Year 6 of Biphasic Sleep, ~4000 hours saved total. The purpose of this article is to talk about when we stopped doing our 6 hour night sleep, and when we got back to it. If you want to see how to start Biphasic Sleep, click here.
It should be no surprise that people expect to lose sleep and be tired upon the birth of a new baby. With Biphasic Sleep, we don’t lose out on sleep, instead we spend a total of ~7.5 hours trying to sleep. We easily hit the 6 hours we need for full energy.
The classic way we do Biphasic Sleep is a 6 hour night time sleep and a 20 minute nap during the day.
I may set my alarm for 6 hours and 15 minutes if I don’t feel tired, allowing a few minutes to fall asleep and get 4 REM Cycles. I may set my 20 minute nap alarm for 25 minutes if I’m not tired, or 30 minutes if I’m in an uncomfortable spot(like a car). However , I typically I set my 20 minute nap alarm for 20 minutes. Surprisingly, even ~5 minutes of sleep hits the spot.
There is a break-in period when you go from any sleep schedule to a new one, approx. 3 weeks. Do your best, sleeping-in happens.
Upon having a kid, we typically set our alarm for 7.5 hours of sleep at night. The idea being, when the baby woke up in the middle of the night, we would still get 6 hours of sleep. We continued taking our 20 minute nap(no interruptions on that in the last 6 years).
This went according to plan. Some nights when the baby didn’t wake up we slept all 7.5 hours.
The kid is now sleeping through the night, so it’s time to get back to saving time sleeping with 6 hours of sleep and 20 minute nap.
This has the break in period as mentioned above, but it took only 1 week to feel high energy all day.
Some tips, have some motivation to wake up and not hit snooze. This could be coffee, this could be a video games. I gave up these things to save time and money, so it was especially hard. Some other ideas, starting work early so you can finish early, food, exercise(with an interesting audiobook), a shower, urinating, or my most reliable:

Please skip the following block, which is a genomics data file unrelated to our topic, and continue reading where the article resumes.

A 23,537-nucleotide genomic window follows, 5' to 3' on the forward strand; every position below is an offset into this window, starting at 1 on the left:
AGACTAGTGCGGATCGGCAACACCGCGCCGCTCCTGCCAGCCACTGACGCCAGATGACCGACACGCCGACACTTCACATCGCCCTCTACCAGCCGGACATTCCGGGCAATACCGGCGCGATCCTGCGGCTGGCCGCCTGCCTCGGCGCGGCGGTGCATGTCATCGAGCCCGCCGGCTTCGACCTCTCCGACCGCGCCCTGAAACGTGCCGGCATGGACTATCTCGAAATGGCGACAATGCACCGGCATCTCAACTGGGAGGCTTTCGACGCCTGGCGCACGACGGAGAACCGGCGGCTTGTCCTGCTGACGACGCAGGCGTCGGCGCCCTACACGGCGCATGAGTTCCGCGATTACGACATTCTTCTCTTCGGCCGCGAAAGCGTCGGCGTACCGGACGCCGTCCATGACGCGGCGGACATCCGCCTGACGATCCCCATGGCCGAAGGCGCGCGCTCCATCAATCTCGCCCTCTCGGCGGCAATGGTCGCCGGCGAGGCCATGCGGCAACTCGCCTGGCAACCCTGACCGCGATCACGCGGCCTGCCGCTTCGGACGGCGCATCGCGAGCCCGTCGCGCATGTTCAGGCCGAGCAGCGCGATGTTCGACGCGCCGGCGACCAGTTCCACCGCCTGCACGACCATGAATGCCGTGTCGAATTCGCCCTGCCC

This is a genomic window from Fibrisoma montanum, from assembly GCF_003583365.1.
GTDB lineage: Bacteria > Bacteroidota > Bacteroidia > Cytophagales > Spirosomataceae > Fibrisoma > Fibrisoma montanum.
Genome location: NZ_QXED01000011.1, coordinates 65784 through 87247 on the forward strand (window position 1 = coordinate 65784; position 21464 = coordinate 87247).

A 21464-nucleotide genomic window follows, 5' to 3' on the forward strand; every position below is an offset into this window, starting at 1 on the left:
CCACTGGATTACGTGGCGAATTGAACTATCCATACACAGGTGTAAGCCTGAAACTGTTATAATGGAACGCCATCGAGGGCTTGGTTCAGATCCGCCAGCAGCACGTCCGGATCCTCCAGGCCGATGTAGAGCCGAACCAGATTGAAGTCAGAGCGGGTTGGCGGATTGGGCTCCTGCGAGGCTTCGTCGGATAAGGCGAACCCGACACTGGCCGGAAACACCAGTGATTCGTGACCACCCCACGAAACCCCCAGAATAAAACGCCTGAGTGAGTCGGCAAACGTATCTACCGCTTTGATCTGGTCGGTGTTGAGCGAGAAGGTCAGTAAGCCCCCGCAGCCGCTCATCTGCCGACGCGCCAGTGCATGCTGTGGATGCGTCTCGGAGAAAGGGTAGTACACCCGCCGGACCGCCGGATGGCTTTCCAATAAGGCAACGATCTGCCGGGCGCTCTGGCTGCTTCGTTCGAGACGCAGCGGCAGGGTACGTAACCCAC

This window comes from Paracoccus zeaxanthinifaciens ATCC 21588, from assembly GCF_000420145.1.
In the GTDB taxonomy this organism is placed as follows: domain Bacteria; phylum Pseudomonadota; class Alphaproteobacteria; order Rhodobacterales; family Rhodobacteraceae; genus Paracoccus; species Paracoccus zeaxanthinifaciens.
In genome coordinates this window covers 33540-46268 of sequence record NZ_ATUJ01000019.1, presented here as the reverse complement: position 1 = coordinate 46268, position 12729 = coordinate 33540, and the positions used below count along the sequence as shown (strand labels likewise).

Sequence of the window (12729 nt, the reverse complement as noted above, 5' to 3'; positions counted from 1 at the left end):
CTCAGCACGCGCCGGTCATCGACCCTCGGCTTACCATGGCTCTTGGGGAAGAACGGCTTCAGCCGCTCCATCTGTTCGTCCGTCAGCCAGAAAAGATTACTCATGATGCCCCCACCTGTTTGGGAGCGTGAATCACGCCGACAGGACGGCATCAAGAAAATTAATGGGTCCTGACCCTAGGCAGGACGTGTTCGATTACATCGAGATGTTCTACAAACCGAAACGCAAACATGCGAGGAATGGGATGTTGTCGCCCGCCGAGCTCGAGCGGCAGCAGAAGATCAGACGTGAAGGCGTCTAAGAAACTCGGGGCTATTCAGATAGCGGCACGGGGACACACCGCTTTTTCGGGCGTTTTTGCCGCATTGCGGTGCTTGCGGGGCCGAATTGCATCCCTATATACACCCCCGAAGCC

Get your legs off the bed and onto the floor. That somehow takes over the brains desire to go back to sleep.
Regardless, even a week of attempting this will get you in the routine, making it easy to wake up after 6 hours despite the first week of struggle.
Staying up until Midnight gives us 4 hours while the kids are asleep. I spend 3 hours of this on productivity and 1 hour with my wife which is also productive in a different way.
I get up at 6am, giving me the chance to read, be productive, or start work early.
After an interview with BBC got me to get ridiculed for ‘cleaning’, let me give you something more appealing to the masses: You can spend time watching TV. (I’ll suggest nonfiction TV since that is somewhat productive.)
Personally I don’t clean, I read books and work on projects. In my weakest moments I’ll watch nonfiction Youtube, and typically related to the subject of a project.
I highly recommend Biphasic Sleep. Just survive those first few weeks of transition, it gets much easier.